Presentation on theme: "Postcard From: Hien aka 嘉贤 Lotus Land The land of very few highways To: The MinhDuc 92 gang Wherever you are."— Presentation transcript:
Postcard From: Hien aka 嘉贤 Lotus Land The land of very few highways To: The MinhDuc 92 gang Wherever you are
My Dear Friends: T he heavy excavator is at it again. ahgrr, it’s already 7 am and it is snowing outside. As I look out my bedroom window, I see a long endless tunnel being dug from the Vancouver airport to the downtown core. So I say to myself, just visualize, this tunnel, by the time the 2010 Olympics comes to Vancouver, will be transformed into the main artery that connect the heart and soul of the city to the outside world. Sandwiched between the majestic Cascadian mountain and the rambunctious Pacific Ocean is this tiny piece of gem that is losing its innocent as the world is coming to get a piece of what I call home….anxiety. Days gone by, as I look out my bedroom window again one morning, it is gloomy and dark out there. It is still winter you see, like in a sad romantic novel I remember reading as a teenager, describing the forlorn hope of the suffering lovers separated by social and family pressure. It’s the kind of weather that makes you feel sad and wish tomorrow comes quickly. But these have become my favorite days, particularly in the evening. Right under the streetlamps, I can see strings of raindrops dancing and frolicking with the candle like flickering of the yellow light bulb. Below it, the sound of cars swoosh over puddles of water like ocean waves wash ashore…Serenity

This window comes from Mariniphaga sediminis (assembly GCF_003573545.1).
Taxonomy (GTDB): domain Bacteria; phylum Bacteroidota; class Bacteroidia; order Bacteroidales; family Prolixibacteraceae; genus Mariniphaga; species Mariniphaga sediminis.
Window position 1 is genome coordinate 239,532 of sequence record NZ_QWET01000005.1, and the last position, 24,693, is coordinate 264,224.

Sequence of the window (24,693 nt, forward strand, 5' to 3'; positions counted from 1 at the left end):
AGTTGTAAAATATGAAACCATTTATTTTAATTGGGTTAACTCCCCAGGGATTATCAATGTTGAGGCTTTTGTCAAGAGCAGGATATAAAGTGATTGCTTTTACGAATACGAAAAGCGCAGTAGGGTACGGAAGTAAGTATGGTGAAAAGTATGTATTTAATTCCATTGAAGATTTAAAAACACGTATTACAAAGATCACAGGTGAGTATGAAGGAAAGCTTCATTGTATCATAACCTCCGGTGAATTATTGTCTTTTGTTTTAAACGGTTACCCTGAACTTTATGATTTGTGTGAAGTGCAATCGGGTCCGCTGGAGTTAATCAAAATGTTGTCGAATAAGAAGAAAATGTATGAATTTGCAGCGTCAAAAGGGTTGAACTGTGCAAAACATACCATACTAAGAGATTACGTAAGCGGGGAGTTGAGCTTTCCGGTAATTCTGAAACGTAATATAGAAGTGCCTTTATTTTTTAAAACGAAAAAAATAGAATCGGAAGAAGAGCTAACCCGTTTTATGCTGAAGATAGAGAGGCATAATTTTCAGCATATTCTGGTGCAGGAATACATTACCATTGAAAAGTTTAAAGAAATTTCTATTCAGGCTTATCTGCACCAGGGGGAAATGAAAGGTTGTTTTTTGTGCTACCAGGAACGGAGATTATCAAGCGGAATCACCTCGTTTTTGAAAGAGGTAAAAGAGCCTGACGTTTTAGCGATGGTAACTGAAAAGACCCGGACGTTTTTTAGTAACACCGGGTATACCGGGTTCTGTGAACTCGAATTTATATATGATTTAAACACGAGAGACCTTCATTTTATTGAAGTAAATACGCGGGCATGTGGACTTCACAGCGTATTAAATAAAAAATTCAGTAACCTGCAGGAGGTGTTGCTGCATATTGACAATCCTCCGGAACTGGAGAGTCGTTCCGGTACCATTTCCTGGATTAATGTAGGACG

Then, come the spring days. The brilliant rays of sunlight love to come flooding into my bedroom right after dawn. It is only 7 am in the morning. It is another one of my favorite kind of days. The air smells like It just comes out from the wood, of fresh luscious pine green that is cleaned of musk, dampness, and pollutants by the months of rain. A great day to run along the seawall, listening to the seagulls quacking in the horizon but hearing only my own heartbeats…Tranquility Twenty eight year is a long time to be in a place. Although we have moved numerous times around the city and the scenery outside the windows changes constantly, the feeling for the place only gets stronger and more attached. It is my home. It is my sanctuary. It is a place with supernatural beauty, a place with the missing dreaded season, although we do get a taste of snow a couple weeks a year, and a place to become active by osmosis. It is definitely a place I can enjoy the sultrily calm moments in the drizzling rain. This has become my kind of town and I wish many of you can come to visit and get a chance to see what I see for yourself.